Perhaps judicious policy could have changed the composition of the deficit even if it did not eliminate it. Baker’s proposal for greater openness to trade in services, such as health care, is definitely a step in that direction. Yet it is not clear how effective it would be. Many services, such as those provided by physicians, cannot be imported. Advances in technology might change this in the years to come, but at the moment, the only way to import medical services is via immigration. I agree with Baker—and this must be emphasized in these times of strident anti-immigrant rhetoric—that increased immigration of health, education, and engineering professionals is not just desirable but in fact an imperative for the U.S. economy to maintain its edge as the world’s technology leader. Yet even a considerable increase in immigration of skilled professionals would not have greatly altered the composition of the current-account deficit. The United States would still have spent recent decades importing far more manufactured goods than it exported.

Rather than target the current-account deficit directly, I suggest three other responses. In combination, they can do much to increase U.S. benefits from the productivity gains of technology and trade while redressing some, if not all, of their adverse distributional consequences.

 We need a revamp of the organizational structure and curriculum of American schools.

The first proposal is the most straightforward: a social safety net and redistribution via the fiscal system can ensure a more equitable distribution of gains from automation, offshoring, and trade. So far, American politicians have rejected this approach, despite the fact that the United States has one of the weakest social safety nets in the Western world. A modern social safety net would not only help workers recoup lost wages but also help the next generation of Americans from poorer backgrounds acquire the higher-quality education and job skills they will need to compete in the labor market of the future.

In this sense, a social safety net is related to the second type of response, which focuses on investing in workforce skills and capabilities so that people can take advantage of new opportunities and shield themselves from adverse consequences of change. This may be the area in which the United States has failed most miserably. To put it bluntly, the United States prepares its workers for the technology and jobs of the twenty-first century using an education system that is for the most part a remnant of the mid-twentieth century. What is sorely needed is not just more resources but also a total revamp of the organizational structure and curriculum of middle and high schools. Investment in new educational directions should be complemented with on-the-job and vocational training programs, both for workers seeking new skills related to their long-term occupations and for those looking to switch occupations and industries. Training, however, is another area in which U.S. investments have been sadly inadequate. Politics on both sides of the aisle have conspired against change. Conservatives are unwilling to invest tax revenues for public services and deal with the plight of less-fortunate Americans; liberals have been unwilling to confront teachers unions whose stubbornness leaves students less prepared to rise to the challenge and opportunity of twenty-first century jobs.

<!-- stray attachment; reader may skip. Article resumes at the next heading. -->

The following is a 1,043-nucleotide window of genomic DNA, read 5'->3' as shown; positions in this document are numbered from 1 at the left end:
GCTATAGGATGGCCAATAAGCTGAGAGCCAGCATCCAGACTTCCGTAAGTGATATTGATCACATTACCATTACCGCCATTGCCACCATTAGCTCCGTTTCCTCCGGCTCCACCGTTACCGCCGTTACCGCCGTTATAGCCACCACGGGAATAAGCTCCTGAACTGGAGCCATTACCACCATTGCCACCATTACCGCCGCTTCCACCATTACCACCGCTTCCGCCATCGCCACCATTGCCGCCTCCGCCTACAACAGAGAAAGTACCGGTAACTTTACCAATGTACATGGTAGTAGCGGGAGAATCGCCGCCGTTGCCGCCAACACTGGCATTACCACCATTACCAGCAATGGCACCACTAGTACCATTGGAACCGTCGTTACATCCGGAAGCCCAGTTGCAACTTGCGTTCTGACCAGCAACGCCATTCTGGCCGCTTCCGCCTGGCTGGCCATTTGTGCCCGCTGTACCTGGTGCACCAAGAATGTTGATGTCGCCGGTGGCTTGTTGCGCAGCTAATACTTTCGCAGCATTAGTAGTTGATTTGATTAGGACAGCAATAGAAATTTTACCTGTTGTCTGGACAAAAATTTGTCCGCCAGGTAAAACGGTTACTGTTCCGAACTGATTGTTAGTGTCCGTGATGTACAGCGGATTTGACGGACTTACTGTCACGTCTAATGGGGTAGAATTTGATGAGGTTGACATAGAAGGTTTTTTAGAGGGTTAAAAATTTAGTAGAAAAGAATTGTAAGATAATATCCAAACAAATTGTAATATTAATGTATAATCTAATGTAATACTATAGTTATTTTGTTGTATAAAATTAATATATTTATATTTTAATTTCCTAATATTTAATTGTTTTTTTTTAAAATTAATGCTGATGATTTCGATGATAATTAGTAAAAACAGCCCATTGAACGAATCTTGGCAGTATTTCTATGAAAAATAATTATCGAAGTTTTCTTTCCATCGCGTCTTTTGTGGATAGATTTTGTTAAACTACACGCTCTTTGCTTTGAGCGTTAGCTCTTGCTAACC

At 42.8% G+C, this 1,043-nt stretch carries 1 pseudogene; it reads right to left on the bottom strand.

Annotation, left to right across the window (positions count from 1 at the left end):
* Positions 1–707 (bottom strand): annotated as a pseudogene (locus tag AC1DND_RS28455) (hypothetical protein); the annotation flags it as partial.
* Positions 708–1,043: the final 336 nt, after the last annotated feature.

The third type of response starts by recognizing that technology is not a force entirely out of our control; it doesn’t act upon a passive society. It is shaped by institutions, policies, and the choices of government officials, scientists, entrepreneurs, and businesspeople. The United States has poured considerable resources into technologies that automate the jobs of its middling workers and raise the productivity of its most highly paid. The distributional effects of technology were not preordained. It was and remains possible to support new technologies that generate employment opportunities and increase the productivity of workers, rather than just replacing them.

The path to economic growth in Germany, and to some degree Scandinavia, illustrates an alternative to the current direction in the United States. German manufacturing has thrived while U.S. manufacturing has folded. This was achieved by deploying all three of the responses I suggest. Germany has a more protective social safety net and a more flexible education system strongly supplemented by worker training. And German firms have invested in increased manufacturing productivity without eliminating too many low- and medium-skill jobs. (It should be noted, though, that German manufacturing has benefited from the relatively low value of the euro compared to German productivity, boosting the country’s exports.) These choices have not prevented inequality, which has risen sharply in Germany since the early 2000s. But they have helped to spare manufacturing workers and low-paid service employees large-scale job losses and earnings collapse. Though it is not possible or desirable for the United States to emulate Germany or Scandinavia wholesale, there is still much we can learn from their experiences.